Monument Public Address System
Design Prototype Monument Public Address System
Issues of race, memorialization and the public memory of slavery and racial oppression are especially lively, especially important right now. A series of tragic murders of Black Americans over the last ten years have sparked the Black Lives Matter (BLM) movement and have led to an international reckoning with histories and symbols of racism and slavery. Protestors, journalists, academics, students, politicians and many others have debated the relationship between systemic violence and discrimination against black people and symbols of the Confederacy for many decades – now these debates have come to a boil.
To briefly recount one of several chains of events: in Charlestown, SC in 2015 nine Black Americans were murdered during a bible study at the Emanuel African Methodist Episcopal Church. A photo of the killer, Dylann Roof, holding a confederate flag raised the volume on calls to eliminate Confederate symbols on public property. South Carolina removed the Confederate flag from state grounds. And plans were initiated by cities and states to take down monuments, including the Lee statue in Charlottesville, VA. A back lash formed and manifestation in the 2017 Unite the Right rally in Charlottesville which resulted in the killing of counter-protester Heather Heyer. The subsequent murder of George Floyd by a police officer in 2020 ignited further BLM protests during which crowds toppled confederate monuments across the country.
A 2020 Quinnipiac poll shows a significant increase of support for the removal of Confederate statues from public places (19% since 2017).1 Yet the debates continue; some are divisive while others are constructive. Many municipalities struggle to make decisions about what to do with their monuments. Towns and cities have stated that they are too financially challenged to remove the monuments or to provide contextualization.2 These debates, and the potential for digital art and digital humanities to support democratic and balanced discussions, have galvanized our work on this proposed project - Monument Public Address System.
Monument Public Address System addresses public monuments as shapers of our culture, values, and beliefs, and ultimately shapers of our social and political behavior. Our team aims to support democratic processes in cities, towns, and neighborhoods regarding the future of the
Confederate monuments. We recognize the need for contextualization of existing monuments as well as sites where monuments have been removed. Our goal is to enrich encounters of these locations by providing thoughtful and truth-centered narratives about the memorialization of slavery and the Confederate War with an easy-to-use, mobile augmented reality environment.
The accessibility of the mobile Augmented Reality (AR) platform that we are using is essential to the success of our project. With the web-based XR program 8th Wall,3 participants simply load a website on their mobile device to experience the augmentations. Our team will create printed materials featuring QR codes and distribute the materials to our potential participants. When scanned with the camera of a mobile device, the QR code will open 8th Wall in the mobile browser and launch our AR experience. Unlike most AR platforms, users do not have to download a separate application. As many users do not like downloading apps or lack of available space on their devices, 8th Wall has the potential to reach a larger audience. Furthermore, the platform is less exclusive in that it functions well on older smart phones and tablets.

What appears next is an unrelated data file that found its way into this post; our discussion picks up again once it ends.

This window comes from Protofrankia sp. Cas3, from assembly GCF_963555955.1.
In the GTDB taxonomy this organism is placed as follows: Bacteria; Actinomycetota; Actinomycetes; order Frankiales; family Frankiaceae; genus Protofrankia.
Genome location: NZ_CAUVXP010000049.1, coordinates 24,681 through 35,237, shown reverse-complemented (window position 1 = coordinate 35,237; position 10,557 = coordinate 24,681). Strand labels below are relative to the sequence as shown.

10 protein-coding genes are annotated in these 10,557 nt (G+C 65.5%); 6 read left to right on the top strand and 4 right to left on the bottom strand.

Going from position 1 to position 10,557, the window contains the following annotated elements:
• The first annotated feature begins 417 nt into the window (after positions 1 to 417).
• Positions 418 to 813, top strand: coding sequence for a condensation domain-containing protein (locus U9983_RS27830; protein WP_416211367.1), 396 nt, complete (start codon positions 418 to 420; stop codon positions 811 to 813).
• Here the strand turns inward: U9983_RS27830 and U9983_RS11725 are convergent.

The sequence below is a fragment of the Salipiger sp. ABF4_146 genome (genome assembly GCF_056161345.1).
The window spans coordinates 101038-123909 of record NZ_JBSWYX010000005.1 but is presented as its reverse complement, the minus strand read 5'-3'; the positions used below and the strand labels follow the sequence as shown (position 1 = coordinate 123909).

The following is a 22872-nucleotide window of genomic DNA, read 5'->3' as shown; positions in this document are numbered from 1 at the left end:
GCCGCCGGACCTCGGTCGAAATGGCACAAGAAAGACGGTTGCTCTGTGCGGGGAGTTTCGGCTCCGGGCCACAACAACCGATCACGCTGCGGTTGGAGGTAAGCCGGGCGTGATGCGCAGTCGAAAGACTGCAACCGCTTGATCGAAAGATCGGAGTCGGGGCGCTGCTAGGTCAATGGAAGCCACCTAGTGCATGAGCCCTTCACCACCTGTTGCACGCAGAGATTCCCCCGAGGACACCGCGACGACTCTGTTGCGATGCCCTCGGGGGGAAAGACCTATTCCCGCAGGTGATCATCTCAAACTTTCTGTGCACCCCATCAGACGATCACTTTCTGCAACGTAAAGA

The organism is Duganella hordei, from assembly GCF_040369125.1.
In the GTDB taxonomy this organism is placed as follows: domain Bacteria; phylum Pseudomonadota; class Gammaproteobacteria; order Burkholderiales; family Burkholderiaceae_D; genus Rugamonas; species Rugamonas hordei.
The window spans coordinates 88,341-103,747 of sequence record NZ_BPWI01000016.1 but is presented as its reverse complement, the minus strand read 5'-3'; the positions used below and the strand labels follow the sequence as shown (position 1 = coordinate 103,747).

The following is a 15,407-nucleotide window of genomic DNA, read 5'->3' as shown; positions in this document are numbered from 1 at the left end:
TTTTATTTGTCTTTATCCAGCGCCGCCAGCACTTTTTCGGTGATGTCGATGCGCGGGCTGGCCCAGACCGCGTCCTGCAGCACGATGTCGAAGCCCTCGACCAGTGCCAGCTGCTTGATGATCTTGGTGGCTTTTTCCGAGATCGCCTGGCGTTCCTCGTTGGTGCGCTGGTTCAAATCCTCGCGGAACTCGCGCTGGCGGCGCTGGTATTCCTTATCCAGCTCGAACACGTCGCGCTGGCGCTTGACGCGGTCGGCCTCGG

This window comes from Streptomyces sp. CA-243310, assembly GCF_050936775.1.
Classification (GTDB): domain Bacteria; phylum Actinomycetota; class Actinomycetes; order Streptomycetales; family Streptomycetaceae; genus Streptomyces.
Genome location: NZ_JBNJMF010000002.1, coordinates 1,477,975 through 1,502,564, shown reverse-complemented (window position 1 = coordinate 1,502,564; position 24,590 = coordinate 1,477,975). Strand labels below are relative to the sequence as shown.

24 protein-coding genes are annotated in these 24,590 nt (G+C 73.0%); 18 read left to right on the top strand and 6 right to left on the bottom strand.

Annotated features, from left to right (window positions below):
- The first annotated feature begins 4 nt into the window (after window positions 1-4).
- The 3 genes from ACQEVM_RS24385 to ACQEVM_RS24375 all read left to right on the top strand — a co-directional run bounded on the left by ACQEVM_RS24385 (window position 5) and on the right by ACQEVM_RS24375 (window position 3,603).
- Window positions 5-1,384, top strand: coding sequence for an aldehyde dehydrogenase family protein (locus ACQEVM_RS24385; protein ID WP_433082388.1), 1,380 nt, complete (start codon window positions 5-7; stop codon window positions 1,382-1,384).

Our democratically-themed project is nicely complimented by the accessibility of the 8th Wall technology. Since the platform is free for users and can be accessed with a mobile device anywhere, it can be added to monuments everywhere, even within municipalities that express their inability to remove, alter or amend their monuments due to financial, social, cultural or political constraints.
Our UX design encourages participant to explore Confederate monuments, and the spaces around them, as they interact with the virtual visual materials that we are building and listen to segments of the narrative histories that we are collecting. In mid 2020, Meredith Drum began interviewing, recording, and editing these narrative histories. The interviewees are community organizers, students, professors, artists, writers and activists. Drum is now reaching out to politicians, city planners, architects, city council members and a multitude of other citizens to include their voices. The audio narratives reveal the struggles, triumphs and everyday experiences that these individuals have experienced in relation to race, representation, prejudice, justice, and truth, with a particular focus on the memorialization of the Confederacy.
All of the audio narratives are being archived as part of a web project that Meaghan Dee and Meredith Drum are designing. The audio will be available for anyone to download and to use under a Creative Commons license. Drum has constructed an in-progress version of the online archive in the form of a VR space featuring 360-degree sound of the oral narratives.
To enhance the community-building aspect of this initiative, Drum will offer free workshops to people who live in the municipalities where Monument Public Address System is presented. Workshop participants will create a simple AR project using Java Script within the 8th Wall platform; they will also to learn how to prepare aural and visual assets for the platform, including modeling, texturing and exporting virtual 3D objects. Drum has already scheduled such an AR workshop for February 2021 with an arts organization, Stove Works, in Chattanooga, TN that is hosting Monument Public Address System as part of a larger exhibition.